Eva Hide’s apologue works reveal themselves as plastic still frames. “Frozen” instants extracted from a long movie, as well as from a perturbing and disturbing favolaccia (lit. bad fairy tale) that dares to tell a story, echoing David Lynch’s dreamlike abysses – i.e. recalling the deformed child in Erasehead, or Joseph Merrick’s hurtful, separated, and discriminated world in The Elephant Man. And yet other references draw from Goya’s maniera oscura (obscure manner(s)) – more dysfunctional and horrific than the Quadritos – and from the Expressionist practises in cinema which Eva Hide draws from as a form of natural disposition […].
Their objective depiction of reality makes room to a more perceptive dimension, which is then transfigured by corruption and degradation, as this is what human nature inflicts to itself. In that special unity of place originating from the abstraction of the context of normality, the most delicate creatures in the collective minds – pets, bunnies, kids, flowers and fruits – shipwreck in the storm of psychic neurosis, ambiguous identities, and past violence. Along with them, also daily symbols, objects from joyful moments, the most fragile thoughts and feelings, the reassuring rhetoric illusions also shipwreck. […] “it won’t be all fine,” this is what Eva Hide seems to repeat. Behind that abused face of things, in the obscure labyrinths of our homes, inside of us, as a song says, little and big daily silent crimes happen. Covered up by hypocrisy.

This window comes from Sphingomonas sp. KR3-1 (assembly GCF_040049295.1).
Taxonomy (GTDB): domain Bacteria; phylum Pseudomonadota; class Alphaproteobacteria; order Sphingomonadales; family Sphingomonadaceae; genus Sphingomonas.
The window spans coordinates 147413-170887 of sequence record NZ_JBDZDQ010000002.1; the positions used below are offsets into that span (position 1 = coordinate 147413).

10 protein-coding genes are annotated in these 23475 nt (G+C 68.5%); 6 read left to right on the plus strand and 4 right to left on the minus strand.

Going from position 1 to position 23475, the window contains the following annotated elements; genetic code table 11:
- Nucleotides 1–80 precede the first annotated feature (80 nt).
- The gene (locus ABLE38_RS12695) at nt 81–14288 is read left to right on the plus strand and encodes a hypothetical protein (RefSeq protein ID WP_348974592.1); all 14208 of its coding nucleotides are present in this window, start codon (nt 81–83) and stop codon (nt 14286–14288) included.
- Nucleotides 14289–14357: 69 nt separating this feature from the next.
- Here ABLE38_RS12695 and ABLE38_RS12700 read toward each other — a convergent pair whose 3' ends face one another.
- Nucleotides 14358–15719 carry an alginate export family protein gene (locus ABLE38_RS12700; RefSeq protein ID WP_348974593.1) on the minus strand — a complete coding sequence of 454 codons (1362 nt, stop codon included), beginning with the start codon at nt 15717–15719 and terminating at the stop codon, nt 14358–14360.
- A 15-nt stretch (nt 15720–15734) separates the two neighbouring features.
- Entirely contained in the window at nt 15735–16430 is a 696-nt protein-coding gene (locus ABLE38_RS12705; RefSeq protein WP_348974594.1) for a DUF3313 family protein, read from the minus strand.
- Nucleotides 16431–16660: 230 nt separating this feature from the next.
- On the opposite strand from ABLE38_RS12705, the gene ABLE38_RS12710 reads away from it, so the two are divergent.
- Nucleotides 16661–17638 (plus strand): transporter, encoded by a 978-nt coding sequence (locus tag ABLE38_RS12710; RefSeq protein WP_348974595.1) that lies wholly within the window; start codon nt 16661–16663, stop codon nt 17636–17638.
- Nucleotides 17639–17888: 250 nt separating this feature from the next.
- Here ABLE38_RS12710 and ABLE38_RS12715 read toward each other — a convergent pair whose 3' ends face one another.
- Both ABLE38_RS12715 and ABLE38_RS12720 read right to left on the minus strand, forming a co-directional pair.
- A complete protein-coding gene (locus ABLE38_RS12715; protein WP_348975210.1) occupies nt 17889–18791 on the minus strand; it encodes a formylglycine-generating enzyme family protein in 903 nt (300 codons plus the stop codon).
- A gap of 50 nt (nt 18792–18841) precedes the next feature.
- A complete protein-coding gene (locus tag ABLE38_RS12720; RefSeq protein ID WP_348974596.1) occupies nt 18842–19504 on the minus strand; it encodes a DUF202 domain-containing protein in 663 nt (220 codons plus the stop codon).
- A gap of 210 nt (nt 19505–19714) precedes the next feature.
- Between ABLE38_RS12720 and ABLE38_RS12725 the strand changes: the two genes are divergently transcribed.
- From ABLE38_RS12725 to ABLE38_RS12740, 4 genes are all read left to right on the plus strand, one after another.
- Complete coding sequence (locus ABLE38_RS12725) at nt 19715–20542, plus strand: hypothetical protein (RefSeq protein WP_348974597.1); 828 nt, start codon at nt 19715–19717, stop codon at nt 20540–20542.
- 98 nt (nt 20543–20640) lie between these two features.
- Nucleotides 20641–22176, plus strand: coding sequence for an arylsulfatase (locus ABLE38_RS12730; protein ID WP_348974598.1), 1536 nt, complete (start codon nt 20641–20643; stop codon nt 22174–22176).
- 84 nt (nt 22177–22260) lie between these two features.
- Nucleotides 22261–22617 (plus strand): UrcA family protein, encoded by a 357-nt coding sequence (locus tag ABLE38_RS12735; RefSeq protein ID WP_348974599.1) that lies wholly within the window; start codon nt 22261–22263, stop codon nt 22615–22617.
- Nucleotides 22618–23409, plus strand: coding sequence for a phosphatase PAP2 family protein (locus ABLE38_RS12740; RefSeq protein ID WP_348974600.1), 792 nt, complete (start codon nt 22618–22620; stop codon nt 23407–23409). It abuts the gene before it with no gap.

The indissoluble bond between death and sexuality, loneliness and diversity characterizing Eva Hide’s work explains the aggressive and exhibited presence of sexual shape, both masculine and feminine. [Their work exacerbates] objects of desire and pleasure, but also the paroxysmal synecdoche of violence that overwhelms innocence, ambiguous miscommunication, and the hypothalamic chaos. The exposed and caricatural sex gives life to a deliberated pornography seeking liberation utopias, which alludes to the need of love and to the constant danger burdening the innocence of the world.
The static frame, the close-up view, the strong contrasts, the sharp figures with Expressionist cinematic make-up and the oppressing feelings of dwelling with evil deriving from it are all elements that strongly emerge in Eva Hide’s work. Not as a model to look at, but as an elective affinity. This affinity is counterbalanced by yet another distinctive and poetic element, which unmarks its oeuvre and makes it even freer from definition: the sense of game, of transgressive mockery, the shameless courage to practise light irony like a smile – heavy like a pain, but yet able to enlighten obscurity.
Kammerspiel is an invitation to an intimate dialogue to those who are willing to carefully listen to Eva Hide’s Favola Nera da Camera.
Francesco Castellani, Welcome to Eva Hide’s cinema, 2020